Documentation of autobiographical recollections

Public interest in the personal fates of people who fell victim to the Nazi regime for many different reasons was late to surface in Austria. For a long time it was limited to specific groups of victims. Given that the number of people who can describe these events first-hand is steadily declining, it is now more important than ever to preserve and pass on their memories and knowledge.

The National Fund has appreciated this since the outset and has been constant in its efforts to make these valuable testimonies accessible to an interested public.

The National Fund first published Holocaust survivors' life stories to mark its 5th anniversary in 2000, in a small volume titled "In die Tiefe geblickt". For the 10th anniversary of the National Fund, more victims’ stories were published as part of the publication marking the occasion, "A Closer Look and Future Prospects".

In the Year of Remembrance 2008, 70 years after the "Anschluss" of Austria to the German Reich, the National Fund, inspired by the Day of Remembrance against Violence and Racism held at the Parliament by former President of the National Council Barbara Prammer under the title "Never a Child", also began to use its website to publish life stories. Since then, this online collection of memories has been continually extended and has become quite a remarkable collection.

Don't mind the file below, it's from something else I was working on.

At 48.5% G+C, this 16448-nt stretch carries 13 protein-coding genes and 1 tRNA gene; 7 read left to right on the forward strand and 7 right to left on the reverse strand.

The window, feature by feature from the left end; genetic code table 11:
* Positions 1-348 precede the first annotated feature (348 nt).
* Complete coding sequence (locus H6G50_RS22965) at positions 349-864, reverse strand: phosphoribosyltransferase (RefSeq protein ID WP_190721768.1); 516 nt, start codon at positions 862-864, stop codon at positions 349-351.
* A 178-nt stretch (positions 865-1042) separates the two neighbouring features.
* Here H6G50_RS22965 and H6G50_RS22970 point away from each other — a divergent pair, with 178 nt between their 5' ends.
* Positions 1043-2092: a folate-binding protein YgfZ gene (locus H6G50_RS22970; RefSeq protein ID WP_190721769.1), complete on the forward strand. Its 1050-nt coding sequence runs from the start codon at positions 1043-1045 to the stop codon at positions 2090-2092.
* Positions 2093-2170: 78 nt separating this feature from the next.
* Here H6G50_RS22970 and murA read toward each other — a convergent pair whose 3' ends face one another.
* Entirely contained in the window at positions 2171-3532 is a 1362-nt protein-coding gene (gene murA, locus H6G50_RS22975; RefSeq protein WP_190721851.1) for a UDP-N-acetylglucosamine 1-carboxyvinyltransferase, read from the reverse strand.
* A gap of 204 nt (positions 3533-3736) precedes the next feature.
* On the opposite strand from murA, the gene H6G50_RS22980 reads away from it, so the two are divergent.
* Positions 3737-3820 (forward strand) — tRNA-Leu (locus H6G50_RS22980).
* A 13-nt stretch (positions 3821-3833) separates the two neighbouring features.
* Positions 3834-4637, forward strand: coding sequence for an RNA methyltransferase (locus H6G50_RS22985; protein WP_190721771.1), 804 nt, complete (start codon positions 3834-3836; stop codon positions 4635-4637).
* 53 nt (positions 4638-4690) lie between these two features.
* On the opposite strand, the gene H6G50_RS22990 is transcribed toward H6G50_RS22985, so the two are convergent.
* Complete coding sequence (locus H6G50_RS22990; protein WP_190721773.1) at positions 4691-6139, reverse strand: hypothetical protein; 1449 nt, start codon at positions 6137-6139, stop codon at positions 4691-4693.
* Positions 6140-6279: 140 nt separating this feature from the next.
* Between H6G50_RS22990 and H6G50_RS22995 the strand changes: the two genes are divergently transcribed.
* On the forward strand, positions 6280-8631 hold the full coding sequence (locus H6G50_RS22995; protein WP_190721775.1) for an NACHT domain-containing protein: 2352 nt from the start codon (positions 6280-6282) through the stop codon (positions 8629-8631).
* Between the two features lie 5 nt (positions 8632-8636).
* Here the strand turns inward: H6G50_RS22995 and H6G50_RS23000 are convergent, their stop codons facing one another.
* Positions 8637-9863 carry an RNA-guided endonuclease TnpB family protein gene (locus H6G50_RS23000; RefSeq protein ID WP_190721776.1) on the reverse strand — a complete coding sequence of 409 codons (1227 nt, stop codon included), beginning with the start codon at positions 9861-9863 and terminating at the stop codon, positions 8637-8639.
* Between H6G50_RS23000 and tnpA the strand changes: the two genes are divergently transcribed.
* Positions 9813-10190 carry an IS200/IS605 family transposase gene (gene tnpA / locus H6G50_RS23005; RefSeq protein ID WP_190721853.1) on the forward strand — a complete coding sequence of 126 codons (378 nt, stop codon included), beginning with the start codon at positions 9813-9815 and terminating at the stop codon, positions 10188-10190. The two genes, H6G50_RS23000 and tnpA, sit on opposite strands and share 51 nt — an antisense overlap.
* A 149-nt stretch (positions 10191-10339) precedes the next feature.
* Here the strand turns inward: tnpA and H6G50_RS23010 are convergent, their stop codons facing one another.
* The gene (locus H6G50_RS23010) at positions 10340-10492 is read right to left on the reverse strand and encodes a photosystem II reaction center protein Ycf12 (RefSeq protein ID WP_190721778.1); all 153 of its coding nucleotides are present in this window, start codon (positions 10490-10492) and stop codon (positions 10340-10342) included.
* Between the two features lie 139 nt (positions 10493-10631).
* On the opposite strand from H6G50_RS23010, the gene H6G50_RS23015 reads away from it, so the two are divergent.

In 2010, a two-volume publication was brought out to mark the National Fund’s 15th anniversary. One of these volumes was dedicated exclusively to life stories of the victims. This volume planted the seed for the series which was started one year later, "Erinnerungen" ("Lives Remembered"). Copies of the series "Lives Remembered" can be ordered from the National Fund and are provided free of charge to Austrian schools for use in class and school libraries.

By publishing and distributing these valuable testimonials, the National Fund hopes to be making a contribution towards Austria's collective memory, preserving them for future generations not only as a warning but also as a sign of hope. As such, these personal memories and narratives of many thousands of people, which were entrusted to the National Fund when filing their applications, are a historical and social treasure of immeasurable value.